Host Bradley Walsh (from The Chase) spends the first ten minutes or so of the programme on the way the role of women has changed in British game shows over the years. From being seen as merely decorative ornaments, to becoming “spokesmodels”…
Then there’s a tribute to – followed by a re-enactment of – one of the great British game shows Treasure Hunt, (1982 – 1989) which saw the intrepid Anneka Rice following the contestants’ instructions by flying all over England in a helicopter, solving puzzles in a race against time to find the Treasure. This show never aired in Australia, and I’m sorry it didn’t – it looked like a genuinely fun, exciting and dramatic concept, particularly for the early 1980s, when it debuted.
The account of this dramatic and potentially dangerous show was followed by a look back at The Golden Shot; a popular long-running show in which blindfolded contestants fired a real crossbow at a target, live in the studio.
I kid you not.
Following on from the high-risk-to-life-and-limb concept of this show was a look at what is perhaps its modern day equivalent; the live action cartoon violence of Wipeout. It’s a creation of the Dutch game show production powerhouse Endemol, who spent 500,000 pounds on the construction of its gigantic obstacle course in Argentina. But this enormous cost has been cleverly amortised by shooting all of the international versions of the show (and the format’s been sold to more than 40 territories so far) all on the one set in Argentina, virtually simultaneously.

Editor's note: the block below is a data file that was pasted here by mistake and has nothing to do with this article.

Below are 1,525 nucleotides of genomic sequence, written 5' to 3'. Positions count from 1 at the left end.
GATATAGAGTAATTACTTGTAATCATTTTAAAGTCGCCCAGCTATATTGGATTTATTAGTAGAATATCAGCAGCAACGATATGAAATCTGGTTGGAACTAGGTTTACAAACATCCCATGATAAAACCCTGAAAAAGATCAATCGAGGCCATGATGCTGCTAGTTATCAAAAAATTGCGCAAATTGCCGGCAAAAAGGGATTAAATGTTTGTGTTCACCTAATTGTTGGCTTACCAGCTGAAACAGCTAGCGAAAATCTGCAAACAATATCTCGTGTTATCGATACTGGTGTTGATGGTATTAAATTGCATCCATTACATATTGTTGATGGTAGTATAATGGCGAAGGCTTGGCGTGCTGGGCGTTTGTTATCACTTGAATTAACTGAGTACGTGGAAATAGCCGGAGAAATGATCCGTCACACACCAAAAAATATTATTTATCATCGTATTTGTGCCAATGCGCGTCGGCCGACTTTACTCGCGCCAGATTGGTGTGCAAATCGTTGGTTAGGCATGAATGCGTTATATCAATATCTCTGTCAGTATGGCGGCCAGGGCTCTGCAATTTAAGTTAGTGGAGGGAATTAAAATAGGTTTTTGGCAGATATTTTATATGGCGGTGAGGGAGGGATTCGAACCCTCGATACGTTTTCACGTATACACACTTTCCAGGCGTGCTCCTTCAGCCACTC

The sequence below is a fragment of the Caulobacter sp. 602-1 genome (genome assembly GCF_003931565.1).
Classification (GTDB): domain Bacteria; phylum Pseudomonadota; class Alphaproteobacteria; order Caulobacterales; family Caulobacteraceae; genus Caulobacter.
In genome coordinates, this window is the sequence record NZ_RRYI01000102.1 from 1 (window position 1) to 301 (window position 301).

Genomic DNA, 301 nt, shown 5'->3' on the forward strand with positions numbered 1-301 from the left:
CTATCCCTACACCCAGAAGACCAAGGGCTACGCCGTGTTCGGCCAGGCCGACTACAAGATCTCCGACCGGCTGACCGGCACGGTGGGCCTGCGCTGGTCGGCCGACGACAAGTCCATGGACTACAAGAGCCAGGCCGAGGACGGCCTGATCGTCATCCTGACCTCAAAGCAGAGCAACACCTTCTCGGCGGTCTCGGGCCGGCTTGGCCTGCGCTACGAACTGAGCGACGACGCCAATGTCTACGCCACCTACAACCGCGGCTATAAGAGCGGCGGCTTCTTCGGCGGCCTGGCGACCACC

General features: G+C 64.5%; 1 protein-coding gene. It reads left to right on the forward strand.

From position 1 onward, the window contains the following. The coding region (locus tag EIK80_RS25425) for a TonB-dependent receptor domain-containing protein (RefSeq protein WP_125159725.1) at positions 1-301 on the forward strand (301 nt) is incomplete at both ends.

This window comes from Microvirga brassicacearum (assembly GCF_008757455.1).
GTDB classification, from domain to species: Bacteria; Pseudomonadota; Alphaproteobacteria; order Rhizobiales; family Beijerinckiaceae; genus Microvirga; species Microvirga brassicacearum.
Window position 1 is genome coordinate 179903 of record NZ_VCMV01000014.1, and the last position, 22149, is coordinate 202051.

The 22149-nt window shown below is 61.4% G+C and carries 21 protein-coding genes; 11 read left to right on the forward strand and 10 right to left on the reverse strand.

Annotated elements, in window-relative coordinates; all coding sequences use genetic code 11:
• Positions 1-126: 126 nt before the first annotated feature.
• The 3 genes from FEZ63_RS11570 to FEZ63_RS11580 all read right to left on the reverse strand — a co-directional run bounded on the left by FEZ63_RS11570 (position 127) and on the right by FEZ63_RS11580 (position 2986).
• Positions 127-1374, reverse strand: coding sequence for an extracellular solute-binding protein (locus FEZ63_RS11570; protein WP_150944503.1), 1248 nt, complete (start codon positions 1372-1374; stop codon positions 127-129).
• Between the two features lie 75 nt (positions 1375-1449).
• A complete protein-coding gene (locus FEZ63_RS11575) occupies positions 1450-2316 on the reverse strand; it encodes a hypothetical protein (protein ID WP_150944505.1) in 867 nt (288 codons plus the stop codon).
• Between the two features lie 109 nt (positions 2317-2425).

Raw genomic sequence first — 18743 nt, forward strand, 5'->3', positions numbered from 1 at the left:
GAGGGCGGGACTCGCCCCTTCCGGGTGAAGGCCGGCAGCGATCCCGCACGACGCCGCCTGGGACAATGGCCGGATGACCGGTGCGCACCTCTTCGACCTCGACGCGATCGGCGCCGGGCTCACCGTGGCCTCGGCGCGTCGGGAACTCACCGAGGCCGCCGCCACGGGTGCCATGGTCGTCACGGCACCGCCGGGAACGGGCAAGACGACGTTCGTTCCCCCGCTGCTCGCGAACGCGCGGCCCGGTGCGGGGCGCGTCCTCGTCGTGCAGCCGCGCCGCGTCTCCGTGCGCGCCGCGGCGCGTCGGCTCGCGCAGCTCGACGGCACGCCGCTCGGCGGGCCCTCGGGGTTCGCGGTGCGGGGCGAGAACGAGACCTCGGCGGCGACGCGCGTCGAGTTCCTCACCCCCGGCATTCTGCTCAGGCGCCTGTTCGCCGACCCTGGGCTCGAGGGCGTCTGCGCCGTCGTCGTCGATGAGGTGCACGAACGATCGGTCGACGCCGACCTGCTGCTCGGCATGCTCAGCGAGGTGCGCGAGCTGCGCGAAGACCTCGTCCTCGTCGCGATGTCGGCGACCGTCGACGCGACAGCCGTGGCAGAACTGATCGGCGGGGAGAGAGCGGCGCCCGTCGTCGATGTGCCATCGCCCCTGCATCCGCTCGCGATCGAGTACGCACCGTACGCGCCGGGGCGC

The show then offers a tip for surefire game show success (provided you’re a game show host, rather than a game show contestant)… Get yourself a catchphrase, and say it over and over again. Then they go through a few of them (just like this article does).
This leads into a look back at lots of “classic” game show bloopers, and Bradley introducing an extended celebration of his own struggle not to collapse in laughter at the name of the German athlete Fanny Chmelar. I guess a lot of people are amused by his staggeringly childish schoolboy sniggering. Bradley seems almost proud of it, too.
Not a fan, myself.
Then, after another mock quiz session where Bradley’s grilled by various game show hosts on what he’s learned, there’s some speculation about The Future Of The Game Show, and what The Next Big Thing will be. The offered answers could hardly be described as unpredictable… a “brilliant, simple format”, “something that viewers can play along with at home”, “something that viewers can win – LIVE – at home”.
Yep, sounds good in theory, although it’s not necessarily a recipe for success. I remember the late 90s Australian game show Talking Telephone Numbers, whose imdb page provides just one solitary – yet informative – piece of trivia about the show;
“Talking Telephone Numbers was cancelled after three episodes.”
So, to get back to the purpose of this post, would I recommend Come On Down! The Game Show Story? Sure, if you’re interested in game shows, (and I’m tipping you are, or you wouldn’t be here). It’s mildly entertaining, but don’t expect to learn loads of insider information that’ll help you become a game show champion. Of course, it never hurts to know your subject, and this show provides a pleasant primer for the history and variety of game shows that have entertained Britain for the last few decades.